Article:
What are the Best Arthritis Exercises?
There are over 100 different types of arthritis conditions that affect people everywhere. Arthritis causes pain, swelling in the joints, and stiffness in all parts of the body such as ligaments, tendons, muscles and bones. Each type of arthritis can affect a different part of the body. Exercising is a great way to strengthen muscles, reduce pain and stiffness in the joints and increase overall flexibility. Combined with proper diet and nutrition along with medication, arthritis exercises can help someone who is living with arthritis enjoy a more manageable lifestyle.
There are three types of arthritis exercises recommended for those with this disease. One type of exercise is called range of motion exercises. These exercises work specific areas of the body and widen the range of motion the body is able to reach.
Range of motion exercises can be done on land or in the water. Exercising in the water can help relieve soreness and guide the body while it moves, applying even resistance at all times to the muscles. Dancing is also a great way to exercise your range of motion.
Another type of exercise would be strengthening exercises such as weight training and using light weights to build muscle. One way to strengthen the muscle without movement is through isometric exercises. Isometric exercises allow a person to tighten a muscle and release it without moving their body. These are especially convenient and helpful for those who suffer from severe joint pain and cannot move certain parts of their body.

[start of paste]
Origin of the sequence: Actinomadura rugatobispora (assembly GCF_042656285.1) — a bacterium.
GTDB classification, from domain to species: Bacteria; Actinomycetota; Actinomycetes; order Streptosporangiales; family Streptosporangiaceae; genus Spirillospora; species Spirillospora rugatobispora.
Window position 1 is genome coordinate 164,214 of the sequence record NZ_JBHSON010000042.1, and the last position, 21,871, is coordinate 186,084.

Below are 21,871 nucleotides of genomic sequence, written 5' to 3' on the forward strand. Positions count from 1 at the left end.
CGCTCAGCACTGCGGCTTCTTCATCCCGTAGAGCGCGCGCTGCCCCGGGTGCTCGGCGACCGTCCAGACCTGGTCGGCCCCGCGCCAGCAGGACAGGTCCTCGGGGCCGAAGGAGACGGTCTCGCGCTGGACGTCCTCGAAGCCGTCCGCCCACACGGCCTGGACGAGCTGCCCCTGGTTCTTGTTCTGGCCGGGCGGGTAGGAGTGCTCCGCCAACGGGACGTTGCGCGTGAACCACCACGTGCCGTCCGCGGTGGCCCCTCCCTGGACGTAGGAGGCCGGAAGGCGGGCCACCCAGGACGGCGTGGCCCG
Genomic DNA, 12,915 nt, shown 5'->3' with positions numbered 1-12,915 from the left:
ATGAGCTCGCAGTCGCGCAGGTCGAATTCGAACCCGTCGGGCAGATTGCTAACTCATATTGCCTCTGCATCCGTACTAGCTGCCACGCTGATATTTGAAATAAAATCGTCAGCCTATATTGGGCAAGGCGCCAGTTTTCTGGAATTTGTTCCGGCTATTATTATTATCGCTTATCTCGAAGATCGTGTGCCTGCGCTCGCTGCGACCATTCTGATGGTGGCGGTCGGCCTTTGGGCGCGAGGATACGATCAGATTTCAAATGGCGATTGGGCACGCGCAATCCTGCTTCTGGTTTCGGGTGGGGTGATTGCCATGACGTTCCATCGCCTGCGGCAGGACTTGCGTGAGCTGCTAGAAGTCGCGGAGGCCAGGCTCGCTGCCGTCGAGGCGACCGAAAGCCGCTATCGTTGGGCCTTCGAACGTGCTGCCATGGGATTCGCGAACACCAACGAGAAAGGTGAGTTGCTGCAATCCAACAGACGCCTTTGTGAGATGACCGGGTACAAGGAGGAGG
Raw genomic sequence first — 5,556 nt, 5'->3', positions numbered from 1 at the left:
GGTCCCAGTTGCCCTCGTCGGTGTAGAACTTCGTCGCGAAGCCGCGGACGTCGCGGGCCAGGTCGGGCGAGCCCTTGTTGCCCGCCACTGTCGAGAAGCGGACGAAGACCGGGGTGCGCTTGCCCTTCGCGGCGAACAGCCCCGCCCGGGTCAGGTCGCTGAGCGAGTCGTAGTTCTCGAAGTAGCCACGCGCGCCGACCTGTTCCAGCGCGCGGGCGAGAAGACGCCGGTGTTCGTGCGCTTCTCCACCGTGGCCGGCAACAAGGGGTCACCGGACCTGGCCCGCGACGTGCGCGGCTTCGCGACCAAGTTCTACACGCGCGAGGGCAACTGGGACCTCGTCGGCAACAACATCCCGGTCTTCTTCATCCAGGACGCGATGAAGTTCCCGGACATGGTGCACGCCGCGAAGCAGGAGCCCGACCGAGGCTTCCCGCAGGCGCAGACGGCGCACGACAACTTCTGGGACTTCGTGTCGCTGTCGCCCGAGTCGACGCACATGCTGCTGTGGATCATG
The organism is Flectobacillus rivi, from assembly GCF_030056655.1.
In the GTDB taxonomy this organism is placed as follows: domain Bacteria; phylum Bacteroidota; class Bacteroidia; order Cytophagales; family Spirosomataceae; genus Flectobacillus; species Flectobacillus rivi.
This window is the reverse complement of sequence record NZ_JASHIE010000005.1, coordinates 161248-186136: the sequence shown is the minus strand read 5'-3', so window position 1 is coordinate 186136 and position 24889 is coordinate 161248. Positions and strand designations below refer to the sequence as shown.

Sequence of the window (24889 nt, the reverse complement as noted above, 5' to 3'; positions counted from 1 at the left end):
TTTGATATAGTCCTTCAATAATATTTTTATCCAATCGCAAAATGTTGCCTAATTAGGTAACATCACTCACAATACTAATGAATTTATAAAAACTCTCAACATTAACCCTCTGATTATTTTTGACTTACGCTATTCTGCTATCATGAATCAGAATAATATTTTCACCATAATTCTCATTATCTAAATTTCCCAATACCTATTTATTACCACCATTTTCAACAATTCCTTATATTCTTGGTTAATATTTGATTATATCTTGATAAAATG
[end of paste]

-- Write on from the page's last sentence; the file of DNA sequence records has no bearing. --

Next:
The third type of exercise is aerobic and endurance exercises such as bicycle riding, yoga, walking and aerobic routines. These type of arthritis exercises help strengthen your heart, blood vessels, lungs and muscles so they can work more efficiently. They help with flexibility and allow a person to move around more with less pain.
Arthritis exercises work the entire body to relieve stiffness in the joints and encourage normal movement. They increase muscle strength and keep the muscles strong to support the joints that may be affected by arthritis. Exercising on a regular basis helps keep a person's weight under control. The more weight that a person has on them, the more pressure they will have on their joints.
It is important to work the entire body when doing arthritis exercises rather than focusing on one particular area. Working the entire body builds and strengthens your overall health and relieves arthritis in many ways. As with any exercise program, it is wise to consult a physician before beginning. Your physician will have the best advice for you because he or she knows your arthritic situation on a personal level and can recommend the right exercises for you.
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